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Blood Clots

Whether you’re into zombies, sea creature madness, or classic murder, “Blood Clots” is an enjoyable anthology film with a digestible treat for you.

Blood Clots

Blood Clots is a horror anthology film made up of seven shorts, all in the form of “clots,” delivering segments of pure horror for virtually every type of fan.

Collectively, the short films were impressive. Some weren’t as agreeable as others, but that doesn’t discredit their entertainment value; different viewers, different tastes.

Nor does it belittle the production value, acting, and FX of all the shorts. Seriously, elegantly crafted stuff here. The “clots” that stood out the most were “Still”, the story of a performance artist in the midst of a zombie outbreak, and “The Call of Charlie”, a pretty damn charming night in with the slimy overlord himself. These segments were without a doubt the cleverest and made the anthology even more enjoyable, as it was only an hour and some change long.

It could have been longer, but Blood Clots is a case of quality over quantity.

Other fun shorts included “Blue Moon” (it was dirty in all kinds of ways; a nice balance of found footage/POV switches) and “Never Tear Us Apart” (love the title). This one will remind you of an episode of “Tales from the Crypt”.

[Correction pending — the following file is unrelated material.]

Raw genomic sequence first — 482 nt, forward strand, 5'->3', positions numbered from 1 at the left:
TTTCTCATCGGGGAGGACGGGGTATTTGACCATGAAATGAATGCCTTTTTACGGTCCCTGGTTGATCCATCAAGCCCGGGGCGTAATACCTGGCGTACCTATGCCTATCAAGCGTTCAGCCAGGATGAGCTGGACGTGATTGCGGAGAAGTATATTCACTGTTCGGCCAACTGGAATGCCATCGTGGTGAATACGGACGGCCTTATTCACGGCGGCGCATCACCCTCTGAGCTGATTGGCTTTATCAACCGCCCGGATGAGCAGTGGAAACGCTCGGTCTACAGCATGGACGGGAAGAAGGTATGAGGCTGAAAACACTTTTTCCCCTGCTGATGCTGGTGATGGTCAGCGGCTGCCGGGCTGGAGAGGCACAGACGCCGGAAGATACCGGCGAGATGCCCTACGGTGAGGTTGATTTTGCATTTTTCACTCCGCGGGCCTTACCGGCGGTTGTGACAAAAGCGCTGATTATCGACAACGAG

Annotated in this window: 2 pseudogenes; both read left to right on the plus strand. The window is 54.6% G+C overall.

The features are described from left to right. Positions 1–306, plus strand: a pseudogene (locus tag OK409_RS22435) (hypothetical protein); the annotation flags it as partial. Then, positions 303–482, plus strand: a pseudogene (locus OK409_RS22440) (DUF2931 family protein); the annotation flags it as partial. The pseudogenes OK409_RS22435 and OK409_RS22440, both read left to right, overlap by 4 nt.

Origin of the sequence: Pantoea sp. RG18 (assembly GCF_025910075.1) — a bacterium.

I didn’t particularly care for the formatting of the film. It felt reminiscent of a PowerPoint presentation with title cards and a superfluous slide with the words “the end” on it. More often than not, transitions are not required in anthology films.

The curation was spot on, expect for one short that was very, very left of field. Compared to the other selections, it stuck out and didn’t make sense with the general tone. It was bizarro, sure, but it didn’t have a home here with the rest of the short films and their styles.

Not quite run of the mill, but nothing extraordinary, Blood Clots is a strong contender for other modern horror anthologies.

The anthology features stories directed by Evan Hughes, Sid Zanforlin, Luke Guidici, Carl Timms, Patrick Longstreth, Timothy J. Richardson, Martyn Pick and Nick Spooner. It’s available now to watch on Vimeo and Amazon.

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